Without a clear understanding of what actions will lead the United States to ramp up or ramp down hostilities, she said, Iranian leaders are operating in the dark — and waiting to stumble past some unseen red line.

“That’s what makes this a dangerous situation,” she said.

Part of the uncertainty is specific to Mr. Trump. His impulsive style and resistance to accepting difficult trade-offs have made his goals on Iran difficult to parse.

He has cycled between ambitions of withdrawing from the Middle East, positioning himself as a once-in-a-generation peacemaker and, more recently, promising to oppose Iran more forcefully than any recent president has.

He has also been pulled between his advisers, with some urging cautious adherence to the status quo and others arguing for overtly topping Iran’s government.

Mr. Trump’s reputation for distortions and untruths have also made it difficult to separate bluster from agenda-setting.

He took the United States out of the nuclear agreement and imposed sanctions against Iran — which some see as setting off a crisis that continue today — on claims that it was “on the cusp” of acquiring nuclear weapons “in just a short period of time.”

But international inspectors and United States military leaders said that Iran was complying with requirements to freeze its nuclear development.

Without a clear explanation for Mr. Trump’s behavior, anyone whose job requires forecasting the next American action — from foreign head of state to think tank analyst — was left guessing.

Deepening the challenge, the administration followed up with a set of demands that included some nuclear restrictions but focused mostly on Iran’s regional influence and proxy forces, ordering Tehran to sever ties to nearly all of them in a sweeping surrender.

Was this the real agenda? If so, what were the plans for winning each demand, and the metrics for measuring whether those plans were working? How would the administration balance competing priorities?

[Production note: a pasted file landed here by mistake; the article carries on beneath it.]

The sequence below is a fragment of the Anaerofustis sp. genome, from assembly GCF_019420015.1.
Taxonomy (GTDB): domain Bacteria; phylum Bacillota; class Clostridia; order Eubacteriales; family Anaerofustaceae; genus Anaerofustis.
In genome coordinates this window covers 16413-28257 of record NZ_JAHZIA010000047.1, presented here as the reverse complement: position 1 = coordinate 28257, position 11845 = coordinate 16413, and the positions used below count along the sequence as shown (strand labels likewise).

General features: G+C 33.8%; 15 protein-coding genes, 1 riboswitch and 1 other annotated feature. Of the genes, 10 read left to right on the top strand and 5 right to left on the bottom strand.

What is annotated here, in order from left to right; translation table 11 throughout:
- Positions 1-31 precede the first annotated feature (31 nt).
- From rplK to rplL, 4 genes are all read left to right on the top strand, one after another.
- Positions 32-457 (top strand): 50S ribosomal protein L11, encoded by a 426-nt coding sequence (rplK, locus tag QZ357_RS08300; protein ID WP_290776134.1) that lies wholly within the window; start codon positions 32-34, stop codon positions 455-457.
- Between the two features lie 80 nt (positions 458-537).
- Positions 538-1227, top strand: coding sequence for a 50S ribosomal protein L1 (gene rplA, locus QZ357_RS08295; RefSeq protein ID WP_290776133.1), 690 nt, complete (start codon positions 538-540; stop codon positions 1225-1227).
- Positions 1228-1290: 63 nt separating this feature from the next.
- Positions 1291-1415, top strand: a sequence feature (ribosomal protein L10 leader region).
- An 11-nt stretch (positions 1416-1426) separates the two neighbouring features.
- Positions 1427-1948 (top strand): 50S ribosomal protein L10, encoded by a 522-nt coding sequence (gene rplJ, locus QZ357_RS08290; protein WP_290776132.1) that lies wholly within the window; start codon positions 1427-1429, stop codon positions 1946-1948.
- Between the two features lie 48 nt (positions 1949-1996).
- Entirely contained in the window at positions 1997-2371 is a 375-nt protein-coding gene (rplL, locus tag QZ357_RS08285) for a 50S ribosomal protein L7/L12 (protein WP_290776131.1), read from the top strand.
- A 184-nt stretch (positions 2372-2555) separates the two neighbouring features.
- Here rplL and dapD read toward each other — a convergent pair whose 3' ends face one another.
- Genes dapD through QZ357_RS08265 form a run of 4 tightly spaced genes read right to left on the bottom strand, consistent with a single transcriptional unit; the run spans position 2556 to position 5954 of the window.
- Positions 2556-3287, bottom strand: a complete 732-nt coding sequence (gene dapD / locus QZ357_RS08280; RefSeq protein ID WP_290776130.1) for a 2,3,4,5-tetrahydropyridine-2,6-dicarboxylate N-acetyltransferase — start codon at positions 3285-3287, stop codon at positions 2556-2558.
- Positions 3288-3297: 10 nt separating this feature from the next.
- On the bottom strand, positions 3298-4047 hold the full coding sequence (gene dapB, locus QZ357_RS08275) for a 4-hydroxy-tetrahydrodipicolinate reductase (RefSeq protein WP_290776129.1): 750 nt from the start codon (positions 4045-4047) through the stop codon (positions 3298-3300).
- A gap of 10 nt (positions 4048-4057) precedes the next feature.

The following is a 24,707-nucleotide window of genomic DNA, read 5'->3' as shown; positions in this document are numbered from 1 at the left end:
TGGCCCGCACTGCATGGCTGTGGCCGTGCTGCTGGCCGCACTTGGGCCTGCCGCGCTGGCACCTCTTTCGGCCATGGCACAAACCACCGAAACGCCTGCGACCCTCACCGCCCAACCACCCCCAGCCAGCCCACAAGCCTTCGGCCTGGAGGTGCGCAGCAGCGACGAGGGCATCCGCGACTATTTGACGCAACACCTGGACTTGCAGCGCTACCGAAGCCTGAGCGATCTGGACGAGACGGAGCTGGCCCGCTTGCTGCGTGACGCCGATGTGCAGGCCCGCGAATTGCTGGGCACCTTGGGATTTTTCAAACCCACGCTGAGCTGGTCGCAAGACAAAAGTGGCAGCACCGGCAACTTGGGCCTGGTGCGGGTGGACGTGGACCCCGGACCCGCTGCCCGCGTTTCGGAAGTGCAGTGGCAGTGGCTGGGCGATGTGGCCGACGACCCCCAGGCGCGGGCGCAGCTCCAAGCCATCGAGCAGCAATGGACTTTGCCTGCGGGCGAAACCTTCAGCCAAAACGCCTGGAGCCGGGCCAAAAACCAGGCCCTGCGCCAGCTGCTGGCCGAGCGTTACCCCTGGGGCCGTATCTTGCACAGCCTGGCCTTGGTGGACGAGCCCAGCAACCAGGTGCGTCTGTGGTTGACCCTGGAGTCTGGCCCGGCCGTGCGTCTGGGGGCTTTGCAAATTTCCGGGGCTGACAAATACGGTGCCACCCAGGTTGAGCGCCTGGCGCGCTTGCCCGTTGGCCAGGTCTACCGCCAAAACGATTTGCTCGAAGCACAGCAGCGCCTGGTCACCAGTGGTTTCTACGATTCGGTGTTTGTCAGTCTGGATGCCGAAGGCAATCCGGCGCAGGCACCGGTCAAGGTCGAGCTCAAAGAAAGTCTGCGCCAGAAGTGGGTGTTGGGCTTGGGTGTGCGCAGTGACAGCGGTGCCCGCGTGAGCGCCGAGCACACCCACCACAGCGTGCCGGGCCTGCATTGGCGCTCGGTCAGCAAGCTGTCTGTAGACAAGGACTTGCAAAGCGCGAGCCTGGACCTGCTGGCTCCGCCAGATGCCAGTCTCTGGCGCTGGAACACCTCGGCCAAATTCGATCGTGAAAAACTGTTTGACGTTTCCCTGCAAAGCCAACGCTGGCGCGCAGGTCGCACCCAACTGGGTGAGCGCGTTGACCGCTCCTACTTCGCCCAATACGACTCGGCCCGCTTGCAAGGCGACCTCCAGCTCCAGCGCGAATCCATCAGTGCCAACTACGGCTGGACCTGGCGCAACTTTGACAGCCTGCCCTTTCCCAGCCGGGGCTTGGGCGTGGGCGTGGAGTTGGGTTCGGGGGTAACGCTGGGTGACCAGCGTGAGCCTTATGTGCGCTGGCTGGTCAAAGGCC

American action on the ground deepened confusion.

United States diplomacy has emphasized calls for peace but has conspicuously declined to offer what diplomats call “offramps” — easy, low-stakes opportunities for both sides to begin de-escalating, which are considered essential first steps.

“There’s been no talk of, say, ‘If you do this, then we’ll bring back waivers,’” Ms. Kaye said, referring to American waivers allowing other countries to buy Iranian oil. “‘If you do X, then you’ll get Y.’ There’s been nothing tangible like that.”

Throughout months of proxy conflict, American military responses have ranged from muted or nonexistent — as in the case of an attack on Saudi oil facilities that was believed to be the work of Iran — to extreme escalations like killing Mr. Suleimani.

Even if each action might be defensible on its own, experts and foreign officials have strained to match them with a consistent set of motives and objectives.

Suspicions have deepened that there may be no long-term strategy at all, even among those sympathetic to Mr. Trump’s policies.

R. Nicholas Burns, a senior State Department official under President George W. Bush, wrote on Twitter that the United States might have had a “legitimate right” to kill General Suleimani.

But, he asked, “has Trump considered next 15 moves on chessboard? How to protect our people? Line up allies to support us? Contain Iran but avoid wider war? My guess is he hasn’t.”

Ms. Geranmayeh stressed that the conflict between the United States and Iran also threatens to draw in a host of Middle Eastern and European countries.

To navigate tensions and avoid worsening them, allies and adversaries alike must astutely judge American intentions and anticipate American actions.

All of them, she said, seemed at a loss.

“Most experts and officials that I’ve spoken to from the Middle East, including close allies — Saudi Arabia, Israel — they also can’t tell you with confidence what Trump wants on Iran,” she said.